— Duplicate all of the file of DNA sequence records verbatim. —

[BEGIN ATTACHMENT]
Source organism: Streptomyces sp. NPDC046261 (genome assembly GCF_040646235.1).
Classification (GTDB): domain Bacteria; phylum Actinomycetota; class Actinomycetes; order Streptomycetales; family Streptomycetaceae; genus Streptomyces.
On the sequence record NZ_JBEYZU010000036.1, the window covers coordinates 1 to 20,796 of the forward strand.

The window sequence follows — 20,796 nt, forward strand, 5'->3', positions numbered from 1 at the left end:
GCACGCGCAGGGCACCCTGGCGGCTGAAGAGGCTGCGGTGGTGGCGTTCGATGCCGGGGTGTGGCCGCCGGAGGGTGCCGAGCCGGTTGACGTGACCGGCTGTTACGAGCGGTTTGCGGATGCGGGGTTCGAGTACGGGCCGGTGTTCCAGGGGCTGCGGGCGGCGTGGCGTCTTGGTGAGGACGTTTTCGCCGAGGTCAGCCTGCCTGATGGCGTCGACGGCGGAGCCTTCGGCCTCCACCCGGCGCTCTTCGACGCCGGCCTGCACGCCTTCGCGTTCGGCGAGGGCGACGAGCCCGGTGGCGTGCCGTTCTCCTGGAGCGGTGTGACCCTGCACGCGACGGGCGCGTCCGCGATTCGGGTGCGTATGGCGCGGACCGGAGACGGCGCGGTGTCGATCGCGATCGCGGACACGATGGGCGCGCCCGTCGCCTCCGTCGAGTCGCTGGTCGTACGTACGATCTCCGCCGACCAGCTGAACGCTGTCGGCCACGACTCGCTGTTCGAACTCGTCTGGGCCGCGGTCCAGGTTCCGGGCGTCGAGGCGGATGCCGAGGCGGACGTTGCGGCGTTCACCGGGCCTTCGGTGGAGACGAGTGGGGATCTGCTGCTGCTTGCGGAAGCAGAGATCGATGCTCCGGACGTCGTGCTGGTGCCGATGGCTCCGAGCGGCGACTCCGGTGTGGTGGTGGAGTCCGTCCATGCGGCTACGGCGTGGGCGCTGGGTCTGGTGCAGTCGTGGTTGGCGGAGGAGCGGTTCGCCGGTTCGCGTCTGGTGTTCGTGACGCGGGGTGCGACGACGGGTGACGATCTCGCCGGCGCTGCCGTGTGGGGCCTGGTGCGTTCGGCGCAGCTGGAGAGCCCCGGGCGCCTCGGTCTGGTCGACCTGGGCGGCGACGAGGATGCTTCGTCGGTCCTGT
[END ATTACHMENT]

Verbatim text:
Source organism: Streptomyces sp. NPDC046261 (genome assembly GCF_040646235.1).
Classification (GTDB): domain Bacteria; phylum Actinomycetota; class Actinomycetes; order Streptomycetales; family Streptomycetaceae; genus Streptomyces.
On the sequence record NZ_JBEYZU010000036.1, the window covers coordinates 1 to 20,796 of the forward strand.

The window sequence follows — 20,796 nt, forward strand, 5'->3', positions numbered from 1 at the left end:
GCACGCGCAGGGCACCCTGGCGGCTGAAGAGGCTGCGGTGGTGGCGTTCGATGCCGGGGTGTGGCCGCCGGAGGGTGCCGAGCCGGTTGACGTGACCGGCTGTTACGAGCGGTTTGCGGATGCGGGGTTCGAGTACGGGCCGGTGTTCCAGGGGCTGCGGGCGGCGTGGCGTCTTGGTGAGGACGTTTTCGCCGAGGTCAGCCTGCCTGATGGCGTCGACGGCGGAGCCTTCGGCCTCCACCCGGCGCTCTTCGACGCCGGCCTGCACGCCTTCGCGTTCGGCGAGGGCGACGAGCCCGGTGGCGTGCCGTTCTCCTGGAGCGGTGTGACCCTGCACGCGACGGGCGCGTCCGCGATTCGGGTGCGTATGGCGCGGACCGGAGACGGCGCGGTGTCGATCGCGATCGCGGACACGATGGGCGCGCCCGTCGCCTCCGTCGAGTCGCTGGTCGTACGTACGATCTCCGCCGACCAGCTGAACGCTGTCGGCCACGACTCGCTGTTCGAACTCGTCTGGGCCGCGGTCCAGGTTCCGGGCGTCGAGGCGGATGCCGAGGCGGACGTTGCGGCGTTCACCGGGCCTTCGGTGGAGACGAGTGGGGATCTGCTGCTGCTTGCGGAAGCAGAGATCGATGCTCCGGACGTCGTGCTGGTGCCGATGGCTCCGAGCGGCGACTCCGGTGTGGTGGTGGAGTCCGTCCATGCGGCTACGGCGTGGGCGCTGGGTCTGGTGCAGTCGTGGTTGGCGGAGGAGCGGTTCGCCGGTTCGCGTCTGGTGTTCGTGACGCGGGGTGCGACGACGGGTGACGATCTCGCCGGCGCTGCCGTGTGGGGCCTGGTGCGTTCGGCGCAGCTGGAGAGCCCCGGGCGCCTCGGTCTGGTCGACCTGGGCGGCGACGAGGATGCTTCGTCGGTCCTGT